A production which offers double the fun rounds off what has been a fabulous season at Bolton Octagon.

Blonde Bombshells of 1943 is an unashamedly nostalgic, warm and hugely enjoyable evening.

This revival of Alan Plater’s musical comedy about an all-girl big band preparing for a live radio broadcast on the BBC in the depths of wartime is the perfect summer treat.

The Bolton News: Blonde Bombshells of 1943 (Picture: Pamela Raith)

It’s not a challenging production, but then it’s not meant to be. If you want angst and mayhem there are plenty of other productions around for that. Bombshells is a celebration of friendship, a celebration of strong women making the most of a world in turmoil and above all a celebration of the art of the actor musician.

This cast is excellent. You would willingly pay the ticket price just to see them perform as a Big Band such is the standard of the musicianship on display. Saxophone, trumpet, clarinet, drums, ukelele, piano - pick an instrument and this lot can play it. Then there’s the singing. Wonderful close harmonies which evoke memories of the Andrews Sister and the Big Band era.

When the acting matches the levels of musicianship, as it does in Blonde Bombshells of 1943, you know you are in for a good night.

The Bombshells are led by the indomitable Betty, beautifully played by Georgina Field. She needs some new recruits to the band for that night’s broadcast - the lure of American GIs has proved too much for previous band members to resist.

The Bolton News: Blonde Bombshells of 1943 (Picture: Pamela Raith)

One by one, the most unlikely replacements arrive for audition. Lauren Chinery’s splendidly naive schoolgirl; Gleanne Purcell-Brown’s hugely enthusiastic nun and the wonderful Stacey Ghent as Miranda, a frightfully posh army ‘gel’ who is just hilarious.

Then there’s Pat the drummer, who turns out to be Patrick, desperate to avoid being called up to do his duty. To play in the band he must dress up in blonde wig and red dress to fit in. Rory Gradon is great as the token male in the cast, often the hapless victim of the girl’s mischievous wit, who can belt out a song with the best of them.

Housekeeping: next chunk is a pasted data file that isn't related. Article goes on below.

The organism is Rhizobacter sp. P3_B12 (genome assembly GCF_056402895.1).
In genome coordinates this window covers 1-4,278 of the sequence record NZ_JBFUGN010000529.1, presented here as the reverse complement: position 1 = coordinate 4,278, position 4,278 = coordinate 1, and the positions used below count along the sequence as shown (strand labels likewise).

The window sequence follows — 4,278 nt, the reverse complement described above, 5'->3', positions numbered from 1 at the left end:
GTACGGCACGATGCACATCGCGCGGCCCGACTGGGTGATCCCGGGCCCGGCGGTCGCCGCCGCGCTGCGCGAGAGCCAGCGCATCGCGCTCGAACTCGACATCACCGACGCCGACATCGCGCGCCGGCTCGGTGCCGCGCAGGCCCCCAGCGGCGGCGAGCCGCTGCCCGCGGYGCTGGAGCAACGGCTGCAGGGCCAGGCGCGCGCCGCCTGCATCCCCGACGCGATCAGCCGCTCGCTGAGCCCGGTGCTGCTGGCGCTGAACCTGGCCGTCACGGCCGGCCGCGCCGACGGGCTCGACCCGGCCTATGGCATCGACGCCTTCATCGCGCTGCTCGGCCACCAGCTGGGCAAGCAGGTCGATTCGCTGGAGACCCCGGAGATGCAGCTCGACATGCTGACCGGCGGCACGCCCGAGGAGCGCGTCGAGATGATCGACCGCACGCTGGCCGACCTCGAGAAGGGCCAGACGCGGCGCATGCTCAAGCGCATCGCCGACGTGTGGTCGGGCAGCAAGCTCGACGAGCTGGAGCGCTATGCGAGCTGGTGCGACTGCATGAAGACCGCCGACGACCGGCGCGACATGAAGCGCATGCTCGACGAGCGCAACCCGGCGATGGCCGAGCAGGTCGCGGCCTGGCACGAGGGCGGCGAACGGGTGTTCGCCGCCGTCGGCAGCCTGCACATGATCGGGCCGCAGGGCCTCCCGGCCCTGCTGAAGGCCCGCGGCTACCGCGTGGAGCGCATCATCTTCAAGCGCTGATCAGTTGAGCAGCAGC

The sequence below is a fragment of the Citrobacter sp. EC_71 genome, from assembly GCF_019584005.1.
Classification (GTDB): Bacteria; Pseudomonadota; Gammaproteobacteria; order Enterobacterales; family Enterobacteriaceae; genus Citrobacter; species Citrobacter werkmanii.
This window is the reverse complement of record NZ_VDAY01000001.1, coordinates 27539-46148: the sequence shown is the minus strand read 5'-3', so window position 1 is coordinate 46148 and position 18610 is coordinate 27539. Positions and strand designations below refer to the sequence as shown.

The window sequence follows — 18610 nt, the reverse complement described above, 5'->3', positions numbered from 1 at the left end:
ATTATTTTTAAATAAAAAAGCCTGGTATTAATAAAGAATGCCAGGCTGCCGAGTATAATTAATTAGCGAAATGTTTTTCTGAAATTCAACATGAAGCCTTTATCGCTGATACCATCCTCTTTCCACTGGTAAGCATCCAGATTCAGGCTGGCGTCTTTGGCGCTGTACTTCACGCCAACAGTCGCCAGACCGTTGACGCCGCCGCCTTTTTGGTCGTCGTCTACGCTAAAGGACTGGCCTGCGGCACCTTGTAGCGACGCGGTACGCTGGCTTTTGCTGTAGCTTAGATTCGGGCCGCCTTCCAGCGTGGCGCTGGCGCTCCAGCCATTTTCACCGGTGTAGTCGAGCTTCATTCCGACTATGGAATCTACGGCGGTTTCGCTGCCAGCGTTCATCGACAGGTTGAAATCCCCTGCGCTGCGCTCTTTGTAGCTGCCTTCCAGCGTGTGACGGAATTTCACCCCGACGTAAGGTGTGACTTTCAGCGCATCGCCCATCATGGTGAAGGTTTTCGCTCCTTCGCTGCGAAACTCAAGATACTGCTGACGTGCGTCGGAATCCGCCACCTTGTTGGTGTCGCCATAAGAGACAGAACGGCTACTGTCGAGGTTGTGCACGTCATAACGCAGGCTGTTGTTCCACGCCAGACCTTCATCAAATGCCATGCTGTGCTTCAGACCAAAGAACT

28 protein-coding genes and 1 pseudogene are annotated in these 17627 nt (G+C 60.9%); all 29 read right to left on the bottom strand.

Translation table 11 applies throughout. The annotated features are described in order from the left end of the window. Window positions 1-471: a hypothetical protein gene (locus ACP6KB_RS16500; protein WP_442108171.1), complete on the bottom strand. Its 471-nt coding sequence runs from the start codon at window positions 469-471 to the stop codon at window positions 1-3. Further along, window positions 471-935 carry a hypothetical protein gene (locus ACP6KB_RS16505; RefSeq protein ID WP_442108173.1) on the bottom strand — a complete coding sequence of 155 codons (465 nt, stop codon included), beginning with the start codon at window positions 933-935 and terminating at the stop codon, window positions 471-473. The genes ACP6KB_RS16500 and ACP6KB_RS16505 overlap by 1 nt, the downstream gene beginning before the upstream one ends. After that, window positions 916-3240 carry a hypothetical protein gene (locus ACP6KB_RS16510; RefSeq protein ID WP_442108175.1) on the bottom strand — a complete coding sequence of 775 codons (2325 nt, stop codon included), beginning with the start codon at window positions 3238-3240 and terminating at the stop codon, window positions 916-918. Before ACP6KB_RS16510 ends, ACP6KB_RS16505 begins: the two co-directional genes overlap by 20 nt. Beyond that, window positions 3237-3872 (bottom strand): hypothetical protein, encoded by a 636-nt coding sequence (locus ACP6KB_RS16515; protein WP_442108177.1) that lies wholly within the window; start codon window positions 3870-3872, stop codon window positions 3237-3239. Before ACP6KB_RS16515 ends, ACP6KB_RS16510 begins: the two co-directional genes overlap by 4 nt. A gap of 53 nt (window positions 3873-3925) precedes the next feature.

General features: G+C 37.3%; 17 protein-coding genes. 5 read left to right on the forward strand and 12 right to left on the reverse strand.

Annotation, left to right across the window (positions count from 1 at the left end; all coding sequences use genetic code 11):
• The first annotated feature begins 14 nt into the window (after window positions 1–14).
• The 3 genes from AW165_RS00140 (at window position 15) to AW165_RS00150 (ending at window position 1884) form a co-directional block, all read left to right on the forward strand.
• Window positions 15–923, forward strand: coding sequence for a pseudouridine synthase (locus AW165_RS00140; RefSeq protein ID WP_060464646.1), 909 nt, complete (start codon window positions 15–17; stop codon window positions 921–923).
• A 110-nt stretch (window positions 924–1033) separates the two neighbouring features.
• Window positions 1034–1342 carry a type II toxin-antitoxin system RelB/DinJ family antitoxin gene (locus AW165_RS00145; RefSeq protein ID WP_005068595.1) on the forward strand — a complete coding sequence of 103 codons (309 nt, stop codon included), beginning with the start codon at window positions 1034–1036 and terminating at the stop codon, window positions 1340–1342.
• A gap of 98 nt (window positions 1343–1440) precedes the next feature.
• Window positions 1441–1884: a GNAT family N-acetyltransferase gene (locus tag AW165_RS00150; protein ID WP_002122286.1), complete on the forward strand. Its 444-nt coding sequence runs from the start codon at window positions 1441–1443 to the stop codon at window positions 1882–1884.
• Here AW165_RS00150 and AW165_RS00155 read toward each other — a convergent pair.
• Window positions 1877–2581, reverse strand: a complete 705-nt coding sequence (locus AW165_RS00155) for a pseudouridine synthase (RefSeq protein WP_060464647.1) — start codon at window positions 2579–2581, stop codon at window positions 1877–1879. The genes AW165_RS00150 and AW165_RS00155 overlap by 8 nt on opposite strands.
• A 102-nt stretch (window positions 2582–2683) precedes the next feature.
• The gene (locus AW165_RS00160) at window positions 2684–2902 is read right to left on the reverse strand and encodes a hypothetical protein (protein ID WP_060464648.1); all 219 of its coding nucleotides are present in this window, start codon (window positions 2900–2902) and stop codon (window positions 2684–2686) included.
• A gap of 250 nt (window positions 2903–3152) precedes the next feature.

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Completing this stellar line up are Verity Bajoria as May, the acerbic piano player who shoulders a great deal of the musical load for the production with aplomb; Alice McKenna as the bass playing Grace, cruelly robbed of her newly-wed husband in the first weeks of the war and Sarah Groarke as the world-weary Vera, trumpet player extraordinaire with a husband in a Japanese prisoner of war camp.

Grace and Vera also form a wisecracking double-act worthy of the music halls, offering up risque one-liners, usually at the expense of men - or Hull!

Director Zoe Waterman has brought together a remarkable team of performers and they have all been blessed by the writing of Alan Plater. Blonde Bombshells of 1943 is very northern in its humour; the women are all women that we recognise today.

They overcome difficult circumstances with humour, much of it self-deprecating; they show friendship by taking the mickey out of those close to them and a cutting one-liner is never far away.

Staged ‘in the round’ the cast often had to perform an intricate ballet as instruments were swapped and also as they carefully navigated a hole in the floor of the rehearsal room, the result of a recent German bombing raid.

The Bolton News: Blonde Bombshells of 1943 at the Octagon                                      (Picture: Pamela Raith)

Listen carefully and there are some serious points being made, but that’s not the real purpose of this play. That comes in the second half when the Blonde Bombshells arrive for their live radio broadcast and really let rip.

Sure, there are a few weak spots in the story and it does take a while to set the stage for the glittering final section but when the entertainment on offer overall is this good, who cares?

As the Big Band concert got the Octagon swinging, everyone was up from their seats and dancing along.

The spirit of Ivy Benson is very much present in Bolton!

Blonde Bombshells of 1943 is at the Octagon Theatre Bolton until Saturday, July 1. Details from www.octagonbolton.co.uk